Educators push back on charter school expansion
Leaders of traditional public schools pushed back Thursday against efforts by Senate Education Committee Chairman Dan Patrick, R-Houston, to throw open the door for more charter schools in Texas.
Patrick’s Senate Bill 2, if approved, would be the first comprehensive rewrite of Texas’ charter school law since it was enacted in 1995. The committee heard several hours of public testimony Thursday, but a vote on the bill is not yet scheduled.
At the onset of the hearing, Patrick said he expected opposition from school district officials, but warned that his primary concern was for students and parents who want an alternative to traditional public schools.
“I want you to understand that when you testify, you’re not testifying against a bill,” Patrick said. “You’re testifying against 100,000 families who are are on the wait list who are desperate for their children to have choice.”
The measure would lift restrictions on the expansion of charter schools, which are privately managed schools that receive public dollars, and create an appointed board to authorize and oversee the schools.
All told, about 3 percent of Texas public school students attend charter schools, which are exempt from certain state education laws so that they can try different educational approaches. Current law limits the number of charter operators to 215.
Rita Haecker, president of the Texas State Teachers Association, said now is the wrong time to expand charter schools with traditional public schools struggling from billions in budget cuts.
Critics also have said the state should crack down on low-performing charter schools before allowing for a major expansion. But Patrick dismissed that suggestion.
“We should not hold students and families hostage today for mistakes” by state officials who allowed the poor performers to open, Patrick said.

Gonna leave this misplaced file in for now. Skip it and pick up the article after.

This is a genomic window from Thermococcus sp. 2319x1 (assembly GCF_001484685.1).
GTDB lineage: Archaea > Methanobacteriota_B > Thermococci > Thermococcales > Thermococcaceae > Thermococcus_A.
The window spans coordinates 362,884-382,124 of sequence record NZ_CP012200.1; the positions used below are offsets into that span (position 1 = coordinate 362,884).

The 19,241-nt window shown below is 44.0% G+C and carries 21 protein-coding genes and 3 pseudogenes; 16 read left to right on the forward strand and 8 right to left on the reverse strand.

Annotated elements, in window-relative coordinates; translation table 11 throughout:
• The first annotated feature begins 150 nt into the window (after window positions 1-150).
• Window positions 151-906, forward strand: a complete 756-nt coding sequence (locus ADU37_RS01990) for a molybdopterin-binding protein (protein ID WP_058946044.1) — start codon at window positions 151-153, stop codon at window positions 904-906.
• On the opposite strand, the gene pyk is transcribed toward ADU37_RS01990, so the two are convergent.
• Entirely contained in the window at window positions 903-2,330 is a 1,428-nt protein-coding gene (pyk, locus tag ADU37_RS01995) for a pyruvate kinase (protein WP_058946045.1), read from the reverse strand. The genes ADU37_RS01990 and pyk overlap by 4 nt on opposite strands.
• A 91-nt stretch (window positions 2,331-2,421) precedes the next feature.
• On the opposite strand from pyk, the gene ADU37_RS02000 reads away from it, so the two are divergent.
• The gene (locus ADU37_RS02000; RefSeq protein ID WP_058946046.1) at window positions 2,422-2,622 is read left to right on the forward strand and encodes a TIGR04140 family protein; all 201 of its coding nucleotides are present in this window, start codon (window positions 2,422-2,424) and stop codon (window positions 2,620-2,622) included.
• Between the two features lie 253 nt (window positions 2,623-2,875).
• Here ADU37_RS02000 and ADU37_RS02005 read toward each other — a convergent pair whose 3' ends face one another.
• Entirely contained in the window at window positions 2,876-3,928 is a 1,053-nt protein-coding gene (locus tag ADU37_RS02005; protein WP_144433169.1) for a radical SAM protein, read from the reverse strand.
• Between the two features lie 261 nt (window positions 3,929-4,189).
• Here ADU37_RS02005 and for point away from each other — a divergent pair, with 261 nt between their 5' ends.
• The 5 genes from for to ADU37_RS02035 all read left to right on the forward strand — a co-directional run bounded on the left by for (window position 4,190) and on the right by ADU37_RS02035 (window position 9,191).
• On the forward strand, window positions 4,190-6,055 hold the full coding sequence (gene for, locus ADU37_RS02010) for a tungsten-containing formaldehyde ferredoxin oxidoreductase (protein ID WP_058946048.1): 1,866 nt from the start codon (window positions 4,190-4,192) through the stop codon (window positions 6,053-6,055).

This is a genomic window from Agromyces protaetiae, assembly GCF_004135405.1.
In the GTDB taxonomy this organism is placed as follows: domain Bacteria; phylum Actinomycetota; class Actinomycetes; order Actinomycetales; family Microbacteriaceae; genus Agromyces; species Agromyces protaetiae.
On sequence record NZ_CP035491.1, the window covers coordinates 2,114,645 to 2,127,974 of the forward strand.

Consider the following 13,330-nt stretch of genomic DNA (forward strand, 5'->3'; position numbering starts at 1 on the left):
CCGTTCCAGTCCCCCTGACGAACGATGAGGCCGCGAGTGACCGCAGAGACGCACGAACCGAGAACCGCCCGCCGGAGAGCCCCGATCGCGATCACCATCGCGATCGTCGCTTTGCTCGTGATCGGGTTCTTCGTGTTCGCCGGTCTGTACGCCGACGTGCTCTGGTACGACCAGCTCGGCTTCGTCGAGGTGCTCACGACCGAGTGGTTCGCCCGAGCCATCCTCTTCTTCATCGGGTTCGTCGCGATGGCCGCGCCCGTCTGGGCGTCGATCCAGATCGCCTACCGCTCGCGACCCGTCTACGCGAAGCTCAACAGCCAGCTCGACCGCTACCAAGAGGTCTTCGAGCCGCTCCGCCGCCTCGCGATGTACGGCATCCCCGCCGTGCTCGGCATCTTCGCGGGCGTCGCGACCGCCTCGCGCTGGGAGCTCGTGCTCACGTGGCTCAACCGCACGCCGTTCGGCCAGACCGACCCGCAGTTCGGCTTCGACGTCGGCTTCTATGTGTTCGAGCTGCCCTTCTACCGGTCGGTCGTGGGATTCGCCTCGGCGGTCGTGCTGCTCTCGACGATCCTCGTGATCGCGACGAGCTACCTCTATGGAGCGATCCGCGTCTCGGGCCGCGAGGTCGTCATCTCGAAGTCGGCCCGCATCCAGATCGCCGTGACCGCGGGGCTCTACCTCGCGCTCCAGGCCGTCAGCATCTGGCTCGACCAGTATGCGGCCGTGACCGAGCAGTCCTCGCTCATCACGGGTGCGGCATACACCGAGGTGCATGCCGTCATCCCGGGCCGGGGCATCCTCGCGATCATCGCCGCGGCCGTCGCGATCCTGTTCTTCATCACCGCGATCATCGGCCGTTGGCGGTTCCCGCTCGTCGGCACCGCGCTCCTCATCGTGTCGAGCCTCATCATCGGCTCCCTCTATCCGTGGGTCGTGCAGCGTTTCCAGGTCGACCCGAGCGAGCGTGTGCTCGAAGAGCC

Some of the sharpest criticism was directed at elements of the bill that would help charter schools secure classroom facilities. The bill would allow for funding of charter school facilities at a cost of nearly $46 million in the 2014-15 budget.
Traditional public school leaders balked at the cost given the tight budget situation for schools. They had also objected to a provision in the initial draft of the bill that would have required school districts to turn over a school building to a charter operator for $1 if the state education commissioner deemed the facility underused.
Patrick said Thursday he would change the bill so that a charter school would have to pay market rate to lease or buy a school district building. But he was less willing to budge on giving school districts discretion to choose whether to make the buildings available.
He said there seems to be a hostility toward charter schools from their brethren in traditional schools. One charter operator in San Antonio testified that a local school board had voted to prohibit the superintendent from even discussing leasing an unused building to the charter school.
“So far we have not seen a lot of successful charters get much cooperation from schools,” Patrick said.